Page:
Factors to Consider When Buying a Filter for a Nano Tank

Filter Type (Mechanical, Biological, Chemical)

Mechanical Filtration: This is the process where small particles, including fish waste and organic matter, are physically trapped. Sponge filters are a common choice for mechanical filtration in nano tanks, thanks to their ability to sift out debris without taking up much space inside the tank.

Biological Filtration: Fish waste, uneaten food, and other organic substances can decompose and harm your fish. Biological filtration breaks down these harmful substances, ensuring good aquarium water quality. Many canister filters and HOB filter (hang on back) filters are equipped with media that promote beneficial bacterial growth to handle this task. Yes, some bacteria are our friends!

Chemical Filtration: Using activated carbon or other media, chemical filtration removes unwanted chemicals from the water. Some of the best aquarium canister filters excel in this department. The goal is to keep the water parameters stable, ensuring zebra danios, nano reefs, and even that delicate live rock remain in tip-top shape.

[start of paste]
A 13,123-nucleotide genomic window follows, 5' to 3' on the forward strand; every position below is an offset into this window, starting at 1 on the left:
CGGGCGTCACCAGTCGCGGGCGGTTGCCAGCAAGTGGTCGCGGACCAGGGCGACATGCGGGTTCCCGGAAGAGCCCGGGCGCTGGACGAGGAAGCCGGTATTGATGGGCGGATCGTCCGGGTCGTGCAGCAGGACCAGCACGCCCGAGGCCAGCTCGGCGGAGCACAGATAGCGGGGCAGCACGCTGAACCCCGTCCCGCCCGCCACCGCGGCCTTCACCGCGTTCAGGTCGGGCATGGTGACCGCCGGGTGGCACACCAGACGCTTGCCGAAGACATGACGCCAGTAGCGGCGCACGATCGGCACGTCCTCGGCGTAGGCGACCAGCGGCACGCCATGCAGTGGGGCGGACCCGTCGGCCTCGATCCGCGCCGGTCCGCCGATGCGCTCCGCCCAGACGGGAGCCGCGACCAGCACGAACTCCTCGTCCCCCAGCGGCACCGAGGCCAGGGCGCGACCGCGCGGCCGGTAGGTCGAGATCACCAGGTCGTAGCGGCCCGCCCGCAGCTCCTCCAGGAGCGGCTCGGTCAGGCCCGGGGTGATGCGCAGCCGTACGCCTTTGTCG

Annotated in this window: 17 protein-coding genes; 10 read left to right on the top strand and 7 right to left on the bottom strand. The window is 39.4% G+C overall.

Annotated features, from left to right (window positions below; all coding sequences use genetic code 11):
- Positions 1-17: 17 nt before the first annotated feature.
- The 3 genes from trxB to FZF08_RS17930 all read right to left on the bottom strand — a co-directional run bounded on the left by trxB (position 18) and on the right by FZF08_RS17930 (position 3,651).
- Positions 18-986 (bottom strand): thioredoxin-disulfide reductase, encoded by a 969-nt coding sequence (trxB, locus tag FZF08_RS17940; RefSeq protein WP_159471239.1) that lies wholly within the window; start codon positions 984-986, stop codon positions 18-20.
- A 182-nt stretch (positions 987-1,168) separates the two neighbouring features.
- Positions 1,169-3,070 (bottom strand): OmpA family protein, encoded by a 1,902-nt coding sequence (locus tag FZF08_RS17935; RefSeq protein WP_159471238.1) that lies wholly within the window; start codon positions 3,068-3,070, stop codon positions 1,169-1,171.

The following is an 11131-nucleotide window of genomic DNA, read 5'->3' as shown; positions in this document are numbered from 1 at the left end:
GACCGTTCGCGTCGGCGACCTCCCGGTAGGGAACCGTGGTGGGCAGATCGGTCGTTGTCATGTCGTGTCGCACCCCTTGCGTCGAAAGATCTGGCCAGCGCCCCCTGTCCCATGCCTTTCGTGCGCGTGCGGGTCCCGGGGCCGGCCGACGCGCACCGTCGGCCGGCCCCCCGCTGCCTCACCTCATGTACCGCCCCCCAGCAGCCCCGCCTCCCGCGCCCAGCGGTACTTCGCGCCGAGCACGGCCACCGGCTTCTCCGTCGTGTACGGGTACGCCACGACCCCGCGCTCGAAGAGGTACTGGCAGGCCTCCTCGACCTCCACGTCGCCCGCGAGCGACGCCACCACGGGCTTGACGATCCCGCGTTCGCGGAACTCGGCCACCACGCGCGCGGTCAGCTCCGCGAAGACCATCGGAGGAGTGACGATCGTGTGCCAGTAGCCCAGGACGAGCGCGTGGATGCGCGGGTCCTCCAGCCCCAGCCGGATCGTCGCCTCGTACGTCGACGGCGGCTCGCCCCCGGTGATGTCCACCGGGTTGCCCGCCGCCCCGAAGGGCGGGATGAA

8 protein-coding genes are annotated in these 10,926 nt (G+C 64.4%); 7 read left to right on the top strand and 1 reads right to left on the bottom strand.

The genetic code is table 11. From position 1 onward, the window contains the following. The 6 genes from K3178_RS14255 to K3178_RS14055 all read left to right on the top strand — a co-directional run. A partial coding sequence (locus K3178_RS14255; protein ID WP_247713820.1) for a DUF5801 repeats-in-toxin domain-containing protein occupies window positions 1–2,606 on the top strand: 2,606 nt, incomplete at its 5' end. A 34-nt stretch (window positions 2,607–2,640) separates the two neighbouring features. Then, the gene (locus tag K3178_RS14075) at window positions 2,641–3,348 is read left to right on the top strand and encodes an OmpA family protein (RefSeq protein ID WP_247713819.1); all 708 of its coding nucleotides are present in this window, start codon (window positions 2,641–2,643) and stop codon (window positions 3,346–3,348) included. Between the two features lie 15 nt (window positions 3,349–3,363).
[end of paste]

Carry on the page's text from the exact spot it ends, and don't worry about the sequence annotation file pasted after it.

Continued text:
Ease of Maintenance

The best filters are not just effective; they’re also easily accessible for cleaning and maintenance. You don’t want to dive deep into marine biology only to get stuck in the intricate maintenance of an external canister filter. For many fish enthusiasts, self-priming features and easy-to-change media make for a good aquarium filter.

Regular water changes are a given, but having a user-friendly filtration system will further improve water quality without making you pull your hair out.

Noise Levels

For those peaceful moments when you’re gazing at your small fish navigating their nano kingdom, the last thing you want is the relentless hum or buzz of a noisy filter. External filters, including most canister filters, are known for their quiet operation. HOB (hang on back) filters, which hang at the back of the tank, can also be discreet if you opt for a quality brand.